“Unless you’re there at the very end of the ritual, it’s tough to get those fish to bite,” he says. “Mark the bed, then go back later. If they’re done, you stand a better chance of catching them.”
Experienced anglers know how to read bedding fish to determine their “catchability.” If a fish doesn’t leave the bed when it sees you, chances are you can catch it.
“If that fish takes off quickly and doesn’t come back immediately, it’s going to be tougher to catch,” Grigsby says. “If it’s a big fish and there are other anglers in the area — and you have the time — you can sit her out. Otherwise, mark the bed’s location and come back later with a more stealthy approach.”
If the fish noses up to the bait, you’re doing something right, even if it doesn’t take it.
“That is a positive sign the fish is interested and that whatever you’re doing is right,” he says. “Keep doing it, and keep putting it in the same place. You will get it to bite unless you spook her.”
Grigsby says there is generally a key spot of the bed in which the bass is more likely to bite if the lure gets there. You can usually tell by the interest she shows or how agitated she becomes when the bait hits a different spot.
Not all bass spawn in shallow water. Grigsby says some of the most productive spawning areas he’s found lay deeper than most anglers look.
“Look as deep as your eyes will allow you to see,” he explains. “If I can see down to 6 feet, that’s where I start looking — from there to a foot of water.”
On extremely clear lakes, you may find bedding bass in 20 feet of water or more.
While biologists say 68 degrees is the optimum spawning temperature, bedding activity begins long before that. In fact, on some northern U.S. lakes, bass have been caught off beds in 50-degree water.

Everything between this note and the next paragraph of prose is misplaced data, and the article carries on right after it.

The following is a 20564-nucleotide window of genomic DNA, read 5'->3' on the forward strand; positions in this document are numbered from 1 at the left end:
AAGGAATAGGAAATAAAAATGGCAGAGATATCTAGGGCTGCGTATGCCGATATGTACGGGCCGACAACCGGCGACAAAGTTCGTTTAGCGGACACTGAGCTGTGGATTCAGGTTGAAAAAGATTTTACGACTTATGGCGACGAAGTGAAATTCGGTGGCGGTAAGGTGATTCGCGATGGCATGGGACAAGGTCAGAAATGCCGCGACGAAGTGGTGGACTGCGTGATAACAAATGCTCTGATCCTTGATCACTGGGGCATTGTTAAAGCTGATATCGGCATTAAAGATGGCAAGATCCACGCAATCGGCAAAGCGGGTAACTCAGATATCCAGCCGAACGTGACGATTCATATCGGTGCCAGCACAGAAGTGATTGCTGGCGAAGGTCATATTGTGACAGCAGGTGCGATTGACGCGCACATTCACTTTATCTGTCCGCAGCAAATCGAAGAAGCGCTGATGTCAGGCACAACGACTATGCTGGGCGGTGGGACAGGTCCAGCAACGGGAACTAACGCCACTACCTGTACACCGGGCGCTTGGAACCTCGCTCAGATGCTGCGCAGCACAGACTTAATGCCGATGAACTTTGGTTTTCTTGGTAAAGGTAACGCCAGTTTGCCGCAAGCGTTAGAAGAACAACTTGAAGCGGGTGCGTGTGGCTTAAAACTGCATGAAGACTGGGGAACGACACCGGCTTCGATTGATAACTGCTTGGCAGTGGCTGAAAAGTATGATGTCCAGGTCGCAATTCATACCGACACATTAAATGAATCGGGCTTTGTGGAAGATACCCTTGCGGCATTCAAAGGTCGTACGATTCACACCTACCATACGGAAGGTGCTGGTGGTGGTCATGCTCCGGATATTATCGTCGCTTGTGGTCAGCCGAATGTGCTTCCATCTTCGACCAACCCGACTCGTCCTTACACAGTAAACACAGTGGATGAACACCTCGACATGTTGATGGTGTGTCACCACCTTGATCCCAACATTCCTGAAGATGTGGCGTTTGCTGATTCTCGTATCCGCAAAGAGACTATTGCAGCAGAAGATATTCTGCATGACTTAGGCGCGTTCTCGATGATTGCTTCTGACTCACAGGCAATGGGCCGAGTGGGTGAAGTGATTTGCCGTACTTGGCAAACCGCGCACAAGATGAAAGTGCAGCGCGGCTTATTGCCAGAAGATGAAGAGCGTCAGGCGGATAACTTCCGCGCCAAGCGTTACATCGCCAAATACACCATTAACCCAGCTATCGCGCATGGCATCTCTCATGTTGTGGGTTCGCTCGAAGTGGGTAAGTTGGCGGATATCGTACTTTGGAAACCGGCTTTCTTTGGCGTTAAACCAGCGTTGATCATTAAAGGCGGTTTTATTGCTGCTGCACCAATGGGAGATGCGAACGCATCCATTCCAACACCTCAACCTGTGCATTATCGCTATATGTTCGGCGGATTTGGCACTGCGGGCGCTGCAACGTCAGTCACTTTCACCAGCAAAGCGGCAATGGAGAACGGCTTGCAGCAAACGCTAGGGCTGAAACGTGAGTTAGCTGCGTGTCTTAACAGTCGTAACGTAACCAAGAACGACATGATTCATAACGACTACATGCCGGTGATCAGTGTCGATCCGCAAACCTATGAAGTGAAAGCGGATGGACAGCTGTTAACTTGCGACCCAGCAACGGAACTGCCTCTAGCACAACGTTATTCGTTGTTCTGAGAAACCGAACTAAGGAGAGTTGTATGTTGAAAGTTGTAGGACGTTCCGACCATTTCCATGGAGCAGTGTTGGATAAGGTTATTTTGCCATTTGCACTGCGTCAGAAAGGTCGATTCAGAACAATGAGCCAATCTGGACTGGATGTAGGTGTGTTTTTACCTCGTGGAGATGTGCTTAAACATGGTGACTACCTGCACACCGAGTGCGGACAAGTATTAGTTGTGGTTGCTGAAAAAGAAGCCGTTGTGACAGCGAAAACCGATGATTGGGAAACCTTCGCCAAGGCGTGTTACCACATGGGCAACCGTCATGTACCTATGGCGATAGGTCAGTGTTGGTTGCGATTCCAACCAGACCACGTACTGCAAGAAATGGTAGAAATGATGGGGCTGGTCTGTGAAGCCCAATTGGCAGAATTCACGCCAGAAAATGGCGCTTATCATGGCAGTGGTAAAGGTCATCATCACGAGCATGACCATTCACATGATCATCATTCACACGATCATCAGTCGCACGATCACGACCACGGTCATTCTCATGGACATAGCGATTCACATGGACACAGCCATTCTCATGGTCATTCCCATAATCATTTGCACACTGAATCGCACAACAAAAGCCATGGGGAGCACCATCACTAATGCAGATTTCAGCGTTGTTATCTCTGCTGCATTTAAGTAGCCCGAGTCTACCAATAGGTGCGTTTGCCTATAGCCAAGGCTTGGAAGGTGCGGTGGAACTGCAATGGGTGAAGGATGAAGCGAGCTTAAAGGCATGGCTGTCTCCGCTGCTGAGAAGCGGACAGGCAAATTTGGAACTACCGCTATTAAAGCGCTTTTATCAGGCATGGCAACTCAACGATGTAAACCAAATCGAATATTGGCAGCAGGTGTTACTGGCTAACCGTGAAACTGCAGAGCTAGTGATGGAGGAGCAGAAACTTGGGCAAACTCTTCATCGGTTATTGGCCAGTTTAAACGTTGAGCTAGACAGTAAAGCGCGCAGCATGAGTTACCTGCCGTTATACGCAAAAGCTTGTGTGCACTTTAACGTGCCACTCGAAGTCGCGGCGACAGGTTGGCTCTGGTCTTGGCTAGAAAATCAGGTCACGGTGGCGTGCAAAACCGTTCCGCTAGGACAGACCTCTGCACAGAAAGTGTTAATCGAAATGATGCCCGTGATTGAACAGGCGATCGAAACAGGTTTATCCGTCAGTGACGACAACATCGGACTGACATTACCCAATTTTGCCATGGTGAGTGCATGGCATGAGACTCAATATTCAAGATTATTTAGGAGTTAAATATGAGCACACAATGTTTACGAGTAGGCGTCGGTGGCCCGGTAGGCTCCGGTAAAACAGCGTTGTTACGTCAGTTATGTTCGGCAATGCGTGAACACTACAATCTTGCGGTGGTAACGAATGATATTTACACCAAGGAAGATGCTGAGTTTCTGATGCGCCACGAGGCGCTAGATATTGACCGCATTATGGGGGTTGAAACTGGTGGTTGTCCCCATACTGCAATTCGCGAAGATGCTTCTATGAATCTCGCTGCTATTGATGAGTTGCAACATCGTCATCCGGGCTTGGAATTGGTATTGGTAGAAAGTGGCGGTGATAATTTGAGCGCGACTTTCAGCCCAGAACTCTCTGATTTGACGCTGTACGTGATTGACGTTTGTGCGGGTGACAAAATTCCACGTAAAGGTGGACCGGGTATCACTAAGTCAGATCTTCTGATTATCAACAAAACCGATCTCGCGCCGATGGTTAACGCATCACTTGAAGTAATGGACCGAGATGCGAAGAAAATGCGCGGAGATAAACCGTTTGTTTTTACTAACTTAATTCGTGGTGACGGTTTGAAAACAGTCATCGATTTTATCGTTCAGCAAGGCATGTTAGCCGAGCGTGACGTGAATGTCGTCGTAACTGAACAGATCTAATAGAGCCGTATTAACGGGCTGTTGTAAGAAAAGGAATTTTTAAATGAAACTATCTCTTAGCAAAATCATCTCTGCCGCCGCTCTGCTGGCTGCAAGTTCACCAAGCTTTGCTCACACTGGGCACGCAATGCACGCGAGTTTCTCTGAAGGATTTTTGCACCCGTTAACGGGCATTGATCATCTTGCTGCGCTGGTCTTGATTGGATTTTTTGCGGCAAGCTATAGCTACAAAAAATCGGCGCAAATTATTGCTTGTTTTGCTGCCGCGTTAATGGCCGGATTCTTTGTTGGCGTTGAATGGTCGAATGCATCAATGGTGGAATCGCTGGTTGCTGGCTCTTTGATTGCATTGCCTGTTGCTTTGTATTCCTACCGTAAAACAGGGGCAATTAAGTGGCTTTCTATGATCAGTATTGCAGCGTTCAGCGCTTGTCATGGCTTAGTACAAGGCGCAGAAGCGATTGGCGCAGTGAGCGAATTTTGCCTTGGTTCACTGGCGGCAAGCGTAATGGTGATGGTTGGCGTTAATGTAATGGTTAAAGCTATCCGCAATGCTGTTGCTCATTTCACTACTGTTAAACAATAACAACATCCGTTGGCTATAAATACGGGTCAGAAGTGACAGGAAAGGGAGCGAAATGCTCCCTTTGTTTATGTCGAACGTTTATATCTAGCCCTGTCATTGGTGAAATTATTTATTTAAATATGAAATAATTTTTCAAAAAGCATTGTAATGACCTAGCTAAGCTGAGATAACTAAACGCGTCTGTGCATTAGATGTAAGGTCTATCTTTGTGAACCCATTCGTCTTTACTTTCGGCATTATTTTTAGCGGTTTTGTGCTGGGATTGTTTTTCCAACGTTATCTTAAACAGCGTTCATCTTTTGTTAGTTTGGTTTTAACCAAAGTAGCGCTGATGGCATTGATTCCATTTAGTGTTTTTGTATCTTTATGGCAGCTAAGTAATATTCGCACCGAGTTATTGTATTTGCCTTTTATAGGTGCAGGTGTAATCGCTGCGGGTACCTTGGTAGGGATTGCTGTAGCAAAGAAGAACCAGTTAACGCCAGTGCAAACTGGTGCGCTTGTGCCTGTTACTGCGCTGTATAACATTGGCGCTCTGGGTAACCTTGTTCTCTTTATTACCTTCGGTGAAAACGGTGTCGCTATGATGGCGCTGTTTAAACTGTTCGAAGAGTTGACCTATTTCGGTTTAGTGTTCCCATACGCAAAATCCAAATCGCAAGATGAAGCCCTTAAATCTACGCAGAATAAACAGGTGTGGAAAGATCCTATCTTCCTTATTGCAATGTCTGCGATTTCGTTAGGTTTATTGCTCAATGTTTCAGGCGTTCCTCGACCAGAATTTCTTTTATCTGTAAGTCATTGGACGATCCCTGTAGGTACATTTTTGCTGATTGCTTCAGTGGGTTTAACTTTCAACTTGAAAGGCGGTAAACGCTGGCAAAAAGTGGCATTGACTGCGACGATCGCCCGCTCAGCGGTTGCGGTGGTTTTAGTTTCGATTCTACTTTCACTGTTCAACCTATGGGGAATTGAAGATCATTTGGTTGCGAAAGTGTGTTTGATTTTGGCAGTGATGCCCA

Grigsby says 60 degrees tends to be when activity picks up most on southern lakes, but he starts looking when the water hits 55 degrees.
“Follow the weather patterns closely,” he advises. “And by all means, start looking during full moon or new moon periods of early spring.”
There’s no lure in your box that won’t catch bedding fish, but there are some that will catch them better.
Before Grigsby leaves the dock on a sight fishing day, he’ll have the following Strike King baits tied onto rods; Rage Tail Lizard (watermelon red or green pumpkin), with the tail dipped in chartreuse dye; Rage Tail Craw (white); Bleeding Bait tube (white with some red); 10-inch Thumper Worm (black/blue); and Hack Attack Jig (white) with a Rage Tail Craw (white).
“Lure color generally isn’t as important as is your ability to see the bait and know when the bass sucks it in,” he says. “That’s why I like lighter colors on small baits or will add some chartreuse to the tails of others.”
However, he says there are days when color or lure size make a difference. Baits that undulate or move with natural water currents while sitting still can aggravate a bass into biting. “If a fish is locked on there and big enough to fool with, keep experimenting with baits until you hit one that the bass seems to notice more,” Grigsby says. “It can be a nerve-racking process, but big ones make it worthwhile.”
Bass often spawn around wood and rocks. For that reason, Grigsby rigs his plastics with 3/8- or 1/2-ounce sinkers, preferring the lighter of the two in shallow water.
“Heavier weights can cause the lure to snag easier, and the last thing you want to do is disturb the bed environment,” he explains. “That’s a sure way to mess up your chances of catching a big fish.”
Originally published March 2012